LANGUAGE DEVELOPMENT

Language refers to one’s understanding and expression of ideas including: the form (i.e. word structure and order), content (i.e. meaning), and use (i.e. functional and social application). When one has difficulty understanding (i.e. receptive language) or sharing thoughts, ideas, and feelings (expressive language), then they have a language disorder. A language disorder may involve difficulty in grammar, vocabulary, and/or the social use of language. It may be developmental (as is the case with most children) or acquired.

A neurologically acquired language disorder is referred to as aphasia. Acquired language disorders result from damage to the left-hemisphere of the brain, usually following a stroke or brain injury. An individual with aphasia may have problems with speaking, listening, reading, and/or writing.

Below is a table of typical infant/toddler language development (table courtesy: American Speech & Hearing Association)

BIRTH TO 3 MONTHS

Hearing and Understanding

  • Startles to loud sounds

  • Quiets or smiles when spoken to

  • Seems to recognize your voice and quiets if crying

  • Increases or decreases sucking behavior in response to sound


Talking

  • Makes pleasure sounds (cooing, gooing)

  • Cries differently for different needs

  • Smiles when he/she sees the primary caregiver

4 TO 6 MONTHS

Hearing and Understanding

  • Moves eyes in direction of sounds

  • Responses to changes in tone of voice

  • Pays attention to music


Talking

  • Babbling sounds more speech-like with many different sounds, including p, b, and m

  • Chuckles and laughs

  • Vocalizes excitement and displeasure

  • Makes gurling sounds when left alone and when playing with you

7 TO 12 MONTHS

Hearing and Understanding

  • Enjoys games like peek-a-boo and pat-a-cake

  • Turns and looks in the direction of sounds

  • Listens when spoken to

  • Begins to respond to request (e.g. "Come here" or "Want more?")

Talking

  • Babbling has both long and short groups of sounds such as "tata upup bibibibi"

  • Uses speech or non crying sounds to get and keep attention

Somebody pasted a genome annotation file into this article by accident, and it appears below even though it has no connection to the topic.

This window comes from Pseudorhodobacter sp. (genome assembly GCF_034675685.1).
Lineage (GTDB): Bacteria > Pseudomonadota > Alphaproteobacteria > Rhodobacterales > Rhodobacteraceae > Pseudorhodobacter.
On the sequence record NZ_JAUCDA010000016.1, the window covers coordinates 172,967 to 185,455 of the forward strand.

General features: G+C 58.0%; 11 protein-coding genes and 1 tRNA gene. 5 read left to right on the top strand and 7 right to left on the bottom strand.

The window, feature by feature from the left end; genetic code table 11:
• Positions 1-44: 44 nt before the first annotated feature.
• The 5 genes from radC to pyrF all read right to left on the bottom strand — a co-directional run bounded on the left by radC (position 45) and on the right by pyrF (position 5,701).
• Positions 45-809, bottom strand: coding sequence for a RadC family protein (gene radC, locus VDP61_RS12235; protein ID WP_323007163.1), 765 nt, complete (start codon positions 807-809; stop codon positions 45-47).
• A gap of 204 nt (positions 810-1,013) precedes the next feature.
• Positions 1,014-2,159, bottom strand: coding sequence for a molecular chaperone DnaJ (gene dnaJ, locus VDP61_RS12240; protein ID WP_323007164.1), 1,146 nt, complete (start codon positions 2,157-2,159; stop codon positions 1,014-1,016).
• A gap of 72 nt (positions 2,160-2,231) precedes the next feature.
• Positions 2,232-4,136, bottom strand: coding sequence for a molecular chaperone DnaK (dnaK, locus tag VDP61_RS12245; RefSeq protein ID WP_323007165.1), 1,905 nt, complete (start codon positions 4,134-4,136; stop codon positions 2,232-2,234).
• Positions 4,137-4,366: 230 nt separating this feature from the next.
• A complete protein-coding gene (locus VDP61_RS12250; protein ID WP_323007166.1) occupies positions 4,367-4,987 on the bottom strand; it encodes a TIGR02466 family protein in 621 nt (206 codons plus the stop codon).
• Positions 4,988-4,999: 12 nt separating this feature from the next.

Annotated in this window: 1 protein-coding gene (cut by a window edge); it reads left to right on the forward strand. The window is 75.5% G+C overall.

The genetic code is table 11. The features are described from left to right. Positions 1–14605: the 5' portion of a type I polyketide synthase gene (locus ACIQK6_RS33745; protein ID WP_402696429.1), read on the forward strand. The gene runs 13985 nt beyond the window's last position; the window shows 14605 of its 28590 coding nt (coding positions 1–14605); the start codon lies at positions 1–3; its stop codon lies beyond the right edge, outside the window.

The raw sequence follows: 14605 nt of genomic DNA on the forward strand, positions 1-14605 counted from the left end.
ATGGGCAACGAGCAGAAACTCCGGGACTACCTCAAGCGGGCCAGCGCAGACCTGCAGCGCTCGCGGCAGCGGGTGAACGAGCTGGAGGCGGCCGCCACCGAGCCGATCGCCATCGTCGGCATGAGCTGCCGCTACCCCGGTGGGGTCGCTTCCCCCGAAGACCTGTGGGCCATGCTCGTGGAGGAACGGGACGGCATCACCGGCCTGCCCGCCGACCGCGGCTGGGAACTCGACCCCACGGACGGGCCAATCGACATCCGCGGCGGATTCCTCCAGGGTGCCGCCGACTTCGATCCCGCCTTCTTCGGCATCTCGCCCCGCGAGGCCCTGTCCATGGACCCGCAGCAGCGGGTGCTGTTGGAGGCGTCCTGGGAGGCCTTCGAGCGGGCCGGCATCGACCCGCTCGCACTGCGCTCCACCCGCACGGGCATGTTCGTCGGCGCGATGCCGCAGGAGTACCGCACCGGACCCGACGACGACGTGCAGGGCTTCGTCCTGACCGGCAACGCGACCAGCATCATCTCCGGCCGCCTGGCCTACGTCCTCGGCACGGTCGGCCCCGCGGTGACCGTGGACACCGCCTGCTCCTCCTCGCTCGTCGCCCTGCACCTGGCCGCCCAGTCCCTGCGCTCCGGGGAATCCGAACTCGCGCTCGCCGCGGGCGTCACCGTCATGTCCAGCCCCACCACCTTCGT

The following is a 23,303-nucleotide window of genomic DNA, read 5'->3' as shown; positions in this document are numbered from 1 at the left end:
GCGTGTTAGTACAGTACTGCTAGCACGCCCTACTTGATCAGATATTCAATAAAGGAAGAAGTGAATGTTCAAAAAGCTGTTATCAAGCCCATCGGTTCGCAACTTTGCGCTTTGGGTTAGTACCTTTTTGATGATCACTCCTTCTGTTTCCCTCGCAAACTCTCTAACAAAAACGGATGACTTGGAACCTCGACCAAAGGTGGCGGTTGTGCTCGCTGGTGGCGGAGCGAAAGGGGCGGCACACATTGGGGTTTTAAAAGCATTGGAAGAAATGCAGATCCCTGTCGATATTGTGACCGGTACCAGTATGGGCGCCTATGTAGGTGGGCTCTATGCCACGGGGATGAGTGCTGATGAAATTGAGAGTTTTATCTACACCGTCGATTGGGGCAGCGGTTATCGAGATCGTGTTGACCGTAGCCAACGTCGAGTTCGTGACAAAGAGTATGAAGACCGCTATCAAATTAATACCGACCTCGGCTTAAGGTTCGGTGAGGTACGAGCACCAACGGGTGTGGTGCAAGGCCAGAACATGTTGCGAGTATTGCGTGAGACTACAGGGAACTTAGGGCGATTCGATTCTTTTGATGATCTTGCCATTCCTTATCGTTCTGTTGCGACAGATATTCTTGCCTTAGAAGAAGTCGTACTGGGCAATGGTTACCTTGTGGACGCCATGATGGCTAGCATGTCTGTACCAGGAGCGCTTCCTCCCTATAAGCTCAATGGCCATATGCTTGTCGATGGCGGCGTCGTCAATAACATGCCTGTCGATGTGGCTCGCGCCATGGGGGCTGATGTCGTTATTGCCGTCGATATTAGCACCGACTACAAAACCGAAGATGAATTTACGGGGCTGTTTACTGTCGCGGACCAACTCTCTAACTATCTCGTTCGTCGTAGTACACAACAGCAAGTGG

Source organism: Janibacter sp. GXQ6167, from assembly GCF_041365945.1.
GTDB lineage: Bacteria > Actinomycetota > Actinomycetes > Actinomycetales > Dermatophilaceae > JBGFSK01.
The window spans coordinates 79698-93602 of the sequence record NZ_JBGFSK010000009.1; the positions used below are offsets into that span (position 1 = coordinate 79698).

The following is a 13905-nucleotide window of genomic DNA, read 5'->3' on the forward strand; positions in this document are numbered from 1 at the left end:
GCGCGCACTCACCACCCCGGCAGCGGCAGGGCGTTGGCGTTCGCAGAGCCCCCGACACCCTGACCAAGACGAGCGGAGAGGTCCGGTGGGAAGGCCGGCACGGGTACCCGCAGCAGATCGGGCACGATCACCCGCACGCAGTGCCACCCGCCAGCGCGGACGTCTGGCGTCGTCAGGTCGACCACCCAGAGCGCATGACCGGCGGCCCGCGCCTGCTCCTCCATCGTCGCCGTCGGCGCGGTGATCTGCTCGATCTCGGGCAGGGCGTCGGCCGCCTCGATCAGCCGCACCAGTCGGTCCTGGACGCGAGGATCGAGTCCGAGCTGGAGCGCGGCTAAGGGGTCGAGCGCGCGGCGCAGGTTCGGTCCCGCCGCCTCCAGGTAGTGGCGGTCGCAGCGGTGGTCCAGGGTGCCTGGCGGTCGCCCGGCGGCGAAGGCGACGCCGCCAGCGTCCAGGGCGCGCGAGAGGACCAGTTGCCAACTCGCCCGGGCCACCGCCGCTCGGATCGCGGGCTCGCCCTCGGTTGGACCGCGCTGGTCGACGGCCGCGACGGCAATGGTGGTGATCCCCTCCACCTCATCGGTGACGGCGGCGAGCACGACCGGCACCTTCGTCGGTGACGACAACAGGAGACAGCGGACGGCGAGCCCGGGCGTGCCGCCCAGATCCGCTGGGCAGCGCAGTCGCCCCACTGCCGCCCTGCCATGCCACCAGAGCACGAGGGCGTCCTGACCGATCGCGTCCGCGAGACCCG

• Uses gestures to communicate (waving, holding arms out to be picked up)

  • Imitates different speech sounds

  • Has one or two words (hi, dog, dada, mama) around first birthday, although sounds may not be clear

1 TO 2 YEARS

Hearing and Understanding

  • Points to a few body parts when asked

  • Follows simple commands and understands simple questions ("Roll the ball", "Kiss the baby", Where's your shoe?")

  • Listens to simple stories, songs, and rhymes

  • Points to pictures in a book when named

Talking

  • Says more words every month

  • Uses some one- or two- word questions, e.g. "Where's kitty?", "Go bye bye?", "What's that?")

  • Uses gestures to commnicate (wavings, holding arms to be picked up)

  • Puts two words together ("more cookie", "no juice", "mommy book")

  • Uses many different consonant sounds at the beginning of words

2 TO 3 YEARS

Hearing and Understanding

  • Understands differences in meaning ("go-stop", "in-on", "big-little", "up-down")

  • Follows two requests ("Get the book and put it on the table").

  • Listens to enjoys hearing stories for longer periods of time

Talking

  • Has a word for almost everything

  • Uses two-or three- words to talk about and ask for things

  • Uses k, g, f, t, d, and n sounds

  • Speech is understood by familiar listeners, most of the time

  • Often asks for or directs attention to objects by naming them

3 TO 4 YEARS

Hearing and Understanding

  • Hears you when you call from another room

  • Hears television or radio at the same volume as other family members

  • Answers simple who, what, where and why questions

Talking

  • Talks about activities at school or at friends' homes

  • People outside the family usually understand the child's speech

  • Uses a lot of sententices that have 4 or more words

  • Usually talks easily without repeating syllables or words

4 TO 5 YEARS

Hearing and Understanding

  • Pays attention to a short story and answers simple questions about them

  • Hears and understands most of what is said at home and in school

Talking

  • Uses sentences that give lots of detail("The biggest peach is mine")

  • Tells stories that stick to topic

  • Communicates easily with other children and adults

  • Says rhyming words

  • Names some letters and numbers

  • Uses the same grammar as the rest of the family

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